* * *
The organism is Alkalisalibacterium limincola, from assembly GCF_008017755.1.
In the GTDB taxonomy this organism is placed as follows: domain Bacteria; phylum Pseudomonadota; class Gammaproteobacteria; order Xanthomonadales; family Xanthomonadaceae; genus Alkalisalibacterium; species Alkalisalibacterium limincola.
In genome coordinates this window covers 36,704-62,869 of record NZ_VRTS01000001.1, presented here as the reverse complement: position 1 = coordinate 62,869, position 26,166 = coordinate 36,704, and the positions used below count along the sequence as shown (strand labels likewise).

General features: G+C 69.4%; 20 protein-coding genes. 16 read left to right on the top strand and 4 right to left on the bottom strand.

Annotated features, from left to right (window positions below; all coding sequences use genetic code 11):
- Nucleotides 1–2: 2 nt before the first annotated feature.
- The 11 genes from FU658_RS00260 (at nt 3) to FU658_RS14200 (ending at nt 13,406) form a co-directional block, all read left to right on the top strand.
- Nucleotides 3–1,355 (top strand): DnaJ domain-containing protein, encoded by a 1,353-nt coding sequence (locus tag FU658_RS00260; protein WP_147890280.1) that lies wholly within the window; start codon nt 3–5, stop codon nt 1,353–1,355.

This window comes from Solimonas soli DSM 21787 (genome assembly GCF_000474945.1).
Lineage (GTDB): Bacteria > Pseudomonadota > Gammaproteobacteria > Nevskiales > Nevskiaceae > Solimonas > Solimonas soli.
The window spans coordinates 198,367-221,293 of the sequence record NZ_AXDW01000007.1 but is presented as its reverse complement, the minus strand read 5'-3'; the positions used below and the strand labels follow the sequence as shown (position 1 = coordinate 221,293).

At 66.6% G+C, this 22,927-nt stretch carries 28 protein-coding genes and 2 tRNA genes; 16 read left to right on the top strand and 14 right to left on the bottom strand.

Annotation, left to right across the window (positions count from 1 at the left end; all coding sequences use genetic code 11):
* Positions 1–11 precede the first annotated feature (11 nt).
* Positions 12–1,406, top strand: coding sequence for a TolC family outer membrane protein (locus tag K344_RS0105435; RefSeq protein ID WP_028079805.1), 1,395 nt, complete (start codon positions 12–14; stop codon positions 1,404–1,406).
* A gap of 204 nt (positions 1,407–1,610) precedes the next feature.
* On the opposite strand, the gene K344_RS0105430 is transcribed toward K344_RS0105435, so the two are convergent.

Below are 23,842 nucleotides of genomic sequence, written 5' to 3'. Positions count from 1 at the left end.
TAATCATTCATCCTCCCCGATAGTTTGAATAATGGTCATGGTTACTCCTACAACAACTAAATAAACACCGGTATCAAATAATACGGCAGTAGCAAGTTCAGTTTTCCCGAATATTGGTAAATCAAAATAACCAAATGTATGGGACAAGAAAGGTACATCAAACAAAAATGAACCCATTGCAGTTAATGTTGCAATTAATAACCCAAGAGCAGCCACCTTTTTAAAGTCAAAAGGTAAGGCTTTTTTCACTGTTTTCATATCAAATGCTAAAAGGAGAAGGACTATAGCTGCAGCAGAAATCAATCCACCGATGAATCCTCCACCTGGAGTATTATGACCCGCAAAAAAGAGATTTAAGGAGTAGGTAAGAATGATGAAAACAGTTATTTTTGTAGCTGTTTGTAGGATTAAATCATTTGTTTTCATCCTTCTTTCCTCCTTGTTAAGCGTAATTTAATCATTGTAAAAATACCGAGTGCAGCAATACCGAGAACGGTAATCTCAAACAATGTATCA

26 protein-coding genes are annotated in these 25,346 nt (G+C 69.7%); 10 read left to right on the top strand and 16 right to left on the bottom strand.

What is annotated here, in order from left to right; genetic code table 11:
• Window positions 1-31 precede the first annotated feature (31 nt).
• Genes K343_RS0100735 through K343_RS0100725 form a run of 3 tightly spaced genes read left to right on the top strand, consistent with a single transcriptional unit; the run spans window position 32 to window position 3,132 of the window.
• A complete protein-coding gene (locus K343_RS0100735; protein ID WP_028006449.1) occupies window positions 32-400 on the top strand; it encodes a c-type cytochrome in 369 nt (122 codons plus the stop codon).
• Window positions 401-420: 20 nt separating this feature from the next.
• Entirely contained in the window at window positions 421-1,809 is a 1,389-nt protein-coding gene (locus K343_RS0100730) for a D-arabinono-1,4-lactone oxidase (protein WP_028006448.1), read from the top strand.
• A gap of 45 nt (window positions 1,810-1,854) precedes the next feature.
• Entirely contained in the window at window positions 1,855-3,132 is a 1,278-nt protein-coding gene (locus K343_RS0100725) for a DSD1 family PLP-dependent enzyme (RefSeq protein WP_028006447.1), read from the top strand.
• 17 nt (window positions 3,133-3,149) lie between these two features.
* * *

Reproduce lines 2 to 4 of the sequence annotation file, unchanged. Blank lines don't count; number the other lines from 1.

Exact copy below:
In the GTDB taxonomy this organism is placed as follows: domain Bacteria; phylum Pseudomonadota; class Gammaproteobacteria; order Xanthomonadales; family Xanthomonadaceae; genus Alkalisalibacterium; species Alkalisalibacterium limincola.
In genome coordinates this window covers 36,704-62,869 of record NZ_VRTS01000001.1, presented here as the reverse complement: position 1 = coordinate 62,869, position 26,166 = coordinate 36,704, and the positions used below count along the sequence as shown (strand labels likewise).

General features: G+C 69.4%; 20 protein-coding genes. 16 read left to right on the top strand and 4 right to left on the bottom strand.